such clinically useful information regarding the important reasons why many patients
discontinue AA/NA participation, we sought to develop a brief, psychometrically sound,
twelve-step facilitation (TSF) screening tool with clinical utility. Here we describe the
development of this measure and provide preliminary data regarding its psychometric
properties of reliability, scale independence, and factor structure.
Assessing AA dropout 317
Participants and procedure
The sample for this study comprised sixty, male veterans (Mage ¼49; 41% African
American) entering VA SUD treatment in the Palo Alto area of California. Sixty-eight
patients entering treatment were approached and invited to participate in a brief assessment
interview regarding their prior 12-step attendance and experiences and reasons for non-
participation in, or discontinuation of, MHGs, such as AA. Eight individuals declined to
participate citing lack of time as the main barrier. Participants were paid $20 in compensation
for their time. Patients were asked if they had ever attended 12-step MHGs and if so,
whether they had ever stopped attending for a period of 90 days or longer. All patients
reported attending 12-step meetings at some point in their lives and 95% reported stopping
attendance for a period of 3 months or more. The number of months that patients had
attended 12-step groups prior to stopping varied widely and was positively skewed
(median ¼9; interquartile range ¼16; M¼20, SD ¼30; range 1–132). As part of the
assessment patients were also asked to fill out the Rationales, Explanations, and Summaries
of Non-Attendance at Self-help (REASONS) Questionnaire. Patients were eligible if they
met an ICD-10 diagnosis for SUD and were between the ages of 18 and 65. Exclusion
criteria were current suicidal or homicidal intent, organic impairment, or active psychotic
symptoms. The study was reviewed and approved by the Stanford University Institutional
Review Board (IRB) for the protection of human subjects.
Instrument constr uction. Items for the REASONS assessment tool were generated and
clustered into eight domains using a rational keying approach based on empirical literature,
clinical expertise, and consultation. An additional informal focus group was held with
addiction clinicians (n¼11) from the Palo Alto, VA Addiction Treatment Services (ATS)
during a staff meeting to discuss and review the constructed items to maximize content
validity and comprehensiveness. Items were constructed from the following commonly
cited potential barriers to 12-step MHG participation: motivation/no perceived need
(e.g., ‘‘I wasn’t that bad in my addiction that I needed to attend’’), spiritual concerns
(e.g., ‘‘The religious/spiritual content of 12-step meetings bothered me’’), social anx-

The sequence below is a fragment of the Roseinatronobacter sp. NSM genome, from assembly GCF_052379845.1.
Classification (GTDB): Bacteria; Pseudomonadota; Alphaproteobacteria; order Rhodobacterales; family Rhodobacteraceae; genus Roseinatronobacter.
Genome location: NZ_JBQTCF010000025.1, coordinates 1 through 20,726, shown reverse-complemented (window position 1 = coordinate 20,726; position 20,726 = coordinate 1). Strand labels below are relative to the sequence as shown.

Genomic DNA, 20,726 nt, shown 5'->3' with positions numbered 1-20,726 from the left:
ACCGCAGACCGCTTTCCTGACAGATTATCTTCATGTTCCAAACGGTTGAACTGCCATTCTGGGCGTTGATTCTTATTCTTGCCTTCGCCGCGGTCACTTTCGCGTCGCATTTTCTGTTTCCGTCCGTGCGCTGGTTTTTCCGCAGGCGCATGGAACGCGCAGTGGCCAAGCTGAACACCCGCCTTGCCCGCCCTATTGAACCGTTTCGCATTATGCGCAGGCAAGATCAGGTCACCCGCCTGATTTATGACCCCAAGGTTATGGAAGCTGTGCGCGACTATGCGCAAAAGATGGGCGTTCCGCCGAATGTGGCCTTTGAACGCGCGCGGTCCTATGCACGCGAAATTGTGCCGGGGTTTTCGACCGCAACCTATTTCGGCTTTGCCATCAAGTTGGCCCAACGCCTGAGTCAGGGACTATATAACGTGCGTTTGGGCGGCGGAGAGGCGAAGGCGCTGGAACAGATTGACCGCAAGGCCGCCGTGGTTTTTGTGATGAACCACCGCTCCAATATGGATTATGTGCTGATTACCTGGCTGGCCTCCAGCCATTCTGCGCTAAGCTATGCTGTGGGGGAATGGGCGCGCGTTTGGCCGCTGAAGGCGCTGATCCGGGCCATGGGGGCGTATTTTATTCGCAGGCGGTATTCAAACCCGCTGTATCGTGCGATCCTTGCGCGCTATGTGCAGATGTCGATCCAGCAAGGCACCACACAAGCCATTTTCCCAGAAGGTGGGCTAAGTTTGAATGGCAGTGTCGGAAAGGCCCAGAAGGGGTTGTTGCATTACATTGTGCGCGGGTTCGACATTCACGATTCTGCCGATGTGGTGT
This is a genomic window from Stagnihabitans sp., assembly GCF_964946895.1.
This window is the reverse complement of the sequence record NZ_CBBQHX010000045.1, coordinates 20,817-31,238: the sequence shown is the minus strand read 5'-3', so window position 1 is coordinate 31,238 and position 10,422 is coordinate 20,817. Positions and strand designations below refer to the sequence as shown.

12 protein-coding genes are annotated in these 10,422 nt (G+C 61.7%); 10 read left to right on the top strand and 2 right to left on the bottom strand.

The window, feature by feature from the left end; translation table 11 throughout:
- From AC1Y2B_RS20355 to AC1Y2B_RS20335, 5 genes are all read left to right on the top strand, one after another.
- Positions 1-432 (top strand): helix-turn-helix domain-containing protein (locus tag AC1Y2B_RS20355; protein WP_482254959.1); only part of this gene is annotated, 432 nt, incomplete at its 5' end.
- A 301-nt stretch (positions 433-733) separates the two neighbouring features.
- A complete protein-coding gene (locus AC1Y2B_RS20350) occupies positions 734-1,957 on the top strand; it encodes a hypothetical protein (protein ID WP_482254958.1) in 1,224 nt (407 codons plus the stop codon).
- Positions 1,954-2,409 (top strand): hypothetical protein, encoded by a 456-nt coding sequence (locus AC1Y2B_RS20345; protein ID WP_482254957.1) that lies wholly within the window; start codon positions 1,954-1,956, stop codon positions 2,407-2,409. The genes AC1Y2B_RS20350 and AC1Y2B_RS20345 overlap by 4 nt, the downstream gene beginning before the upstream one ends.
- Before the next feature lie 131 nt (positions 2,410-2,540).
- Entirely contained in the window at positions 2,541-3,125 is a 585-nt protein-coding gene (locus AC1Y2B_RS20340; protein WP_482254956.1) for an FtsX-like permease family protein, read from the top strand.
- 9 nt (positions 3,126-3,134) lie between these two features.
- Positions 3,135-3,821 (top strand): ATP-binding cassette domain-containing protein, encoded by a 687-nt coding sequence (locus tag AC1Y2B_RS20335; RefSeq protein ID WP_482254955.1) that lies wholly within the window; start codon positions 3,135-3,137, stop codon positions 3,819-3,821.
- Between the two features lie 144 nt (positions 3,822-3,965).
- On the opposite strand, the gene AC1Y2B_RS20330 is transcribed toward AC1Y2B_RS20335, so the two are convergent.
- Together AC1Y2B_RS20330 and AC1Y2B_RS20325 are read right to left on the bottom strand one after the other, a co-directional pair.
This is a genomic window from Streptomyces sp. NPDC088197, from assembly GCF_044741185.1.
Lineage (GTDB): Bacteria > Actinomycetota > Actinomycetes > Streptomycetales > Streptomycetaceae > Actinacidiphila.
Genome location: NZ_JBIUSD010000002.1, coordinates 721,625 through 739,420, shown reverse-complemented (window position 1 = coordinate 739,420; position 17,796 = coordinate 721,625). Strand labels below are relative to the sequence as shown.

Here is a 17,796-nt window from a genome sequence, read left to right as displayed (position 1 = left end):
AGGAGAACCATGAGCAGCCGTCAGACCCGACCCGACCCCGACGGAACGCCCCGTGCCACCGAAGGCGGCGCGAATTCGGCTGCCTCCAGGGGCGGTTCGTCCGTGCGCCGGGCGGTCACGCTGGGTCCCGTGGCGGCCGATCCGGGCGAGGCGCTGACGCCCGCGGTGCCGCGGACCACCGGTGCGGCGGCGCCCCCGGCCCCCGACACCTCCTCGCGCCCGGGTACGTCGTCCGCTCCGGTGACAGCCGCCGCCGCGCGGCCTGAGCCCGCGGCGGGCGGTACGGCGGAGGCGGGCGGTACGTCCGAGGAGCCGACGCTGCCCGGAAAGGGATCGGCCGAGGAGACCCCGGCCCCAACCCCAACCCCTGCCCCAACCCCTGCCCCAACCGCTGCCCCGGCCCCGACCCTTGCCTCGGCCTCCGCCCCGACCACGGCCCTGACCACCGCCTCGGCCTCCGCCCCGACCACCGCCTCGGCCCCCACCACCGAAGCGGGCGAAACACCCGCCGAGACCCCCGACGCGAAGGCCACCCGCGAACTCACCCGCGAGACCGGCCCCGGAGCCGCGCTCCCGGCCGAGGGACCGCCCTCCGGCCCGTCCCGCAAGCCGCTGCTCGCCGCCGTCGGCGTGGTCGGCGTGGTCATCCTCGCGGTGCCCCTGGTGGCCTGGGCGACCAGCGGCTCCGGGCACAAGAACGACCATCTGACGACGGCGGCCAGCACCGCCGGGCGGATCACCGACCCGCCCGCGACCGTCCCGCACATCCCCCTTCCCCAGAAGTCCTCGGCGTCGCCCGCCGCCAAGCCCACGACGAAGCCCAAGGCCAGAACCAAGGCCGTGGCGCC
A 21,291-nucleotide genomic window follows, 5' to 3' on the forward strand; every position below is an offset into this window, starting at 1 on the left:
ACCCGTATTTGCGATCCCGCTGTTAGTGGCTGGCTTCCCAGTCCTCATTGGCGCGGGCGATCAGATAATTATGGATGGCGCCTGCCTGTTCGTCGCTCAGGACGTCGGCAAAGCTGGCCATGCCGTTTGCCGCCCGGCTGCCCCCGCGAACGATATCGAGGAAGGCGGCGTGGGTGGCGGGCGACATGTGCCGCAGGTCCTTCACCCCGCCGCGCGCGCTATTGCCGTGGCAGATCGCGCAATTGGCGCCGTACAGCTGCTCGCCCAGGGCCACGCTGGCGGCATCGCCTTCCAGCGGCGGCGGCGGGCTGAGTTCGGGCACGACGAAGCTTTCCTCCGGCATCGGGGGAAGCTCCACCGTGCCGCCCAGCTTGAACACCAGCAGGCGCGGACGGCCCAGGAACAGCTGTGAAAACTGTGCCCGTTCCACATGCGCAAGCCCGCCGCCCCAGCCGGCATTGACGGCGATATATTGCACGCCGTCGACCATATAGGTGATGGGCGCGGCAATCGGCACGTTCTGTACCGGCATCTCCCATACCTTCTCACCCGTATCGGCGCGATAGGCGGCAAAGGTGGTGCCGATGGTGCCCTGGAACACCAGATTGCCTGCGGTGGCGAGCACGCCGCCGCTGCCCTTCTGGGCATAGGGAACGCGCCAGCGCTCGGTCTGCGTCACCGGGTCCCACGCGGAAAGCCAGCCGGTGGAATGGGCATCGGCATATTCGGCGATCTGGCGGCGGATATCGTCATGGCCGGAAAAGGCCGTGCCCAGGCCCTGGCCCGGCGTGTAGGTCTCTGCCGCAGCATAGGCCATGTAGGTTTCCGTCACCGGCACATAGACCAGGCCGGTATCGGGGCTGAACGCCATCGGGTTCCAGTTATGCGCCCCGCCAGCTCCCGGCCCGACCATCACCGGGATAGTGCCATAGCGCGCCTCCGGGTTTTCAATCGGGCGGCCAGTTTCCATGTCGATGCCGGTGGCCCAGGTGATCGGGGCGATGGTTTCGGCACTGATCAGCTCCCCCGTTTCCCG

iety (e.g., ‘‘I feel nervous around people’’), logistics of attending (e.g., ‘‘I didn’t have a car
so getting to meetings was difficult’’), dislike of members (e.g., ‘‘People at meetings were
too uptight or rigid’’), dislike of meeting content and/or format (e.g., ‘‘I didn’t like
hearing the same stories over and over’’), illness (e.g., ‘‘I become too medically ill’’), and
discomfort discussing co-morbid psychiatric issues (e.g., ‘‘People at meetings didn’t like me
talking about my other psychiatric problems’’). The 30 initial items were presented
in the same random order for all study participants. All responses to the items were rated
on a 7-point scale (0–6) with three descriptive anchors given for 0 (‘‘Not at all’’),
3 (‘‘Somewhat’’) and 6 (‘‘A lot’’). The following instructions were provided on the top
of the questionnaire:
Below are some reasons why people do not attend or stop attending 12-step self-help groups.
Please rate with the scale on the right the degree to which each of the reasons applies to you.
318 J. F. Kelly et al.
Given that our long-term goal is to develop a tool that is both clinically useful and that can be
useful for future research purposes, we employed a psychometric as well as a descriptive
approach. As a first step, we calculated Cronbach’s alpha (i.e. internal consistency) for each
of the eight subscales of the REASONS assessment tool. We required the alpha level to
exceed 0.60. If the presence of any one item on a scale was detracting from the internal
consistency of that scale, the item was removed. Otherwise, if the removal of items did not
yield an acceptable alpha, we considered the scale to be unreliable and dropped it from
further consideration. We examined also the relationship between the length of attendance
prior to discontinuing 12-step MHG participation and each subscale to determine whether
reasons differed significantly along this dimension. We then examined the correlations
among the scales. In order to determine the underlying empirical structure of the measure
and whether scales could be combined meaningfully into a higher order total score, we
conducted an exploratory factor analysis using a robust principal axis factoring extraction
procedure and oblique rotation method (Promax). The latter allows for correlations among
factors, and conform to ‘‘best practice’’ methods in factor analysis for psychosocial research
(Costello and Osborne 2005).
Analyses with all 30 original items within the 8 subscales revealed adequate initial internal
consistencies for five of eight subscales using a cutoff criterion of 0.60. Further analysis of
the item-total statistics revealed two items detracting from alpha in the motivation/no
perceived need subscale, which were removed and the new subscale alphas were
re-computed. This changed the alpha from 0.53 to a more satisfactory 0.67. Similarly,
the dislike of meeting content/format subscale was re-computed after removing a poorly
performing item increasing the internal consistency estimate from 0.54 to 0.74. The medical
illness subscale performed poorly, did not meet the threshold inclusion criterion (¼0.44)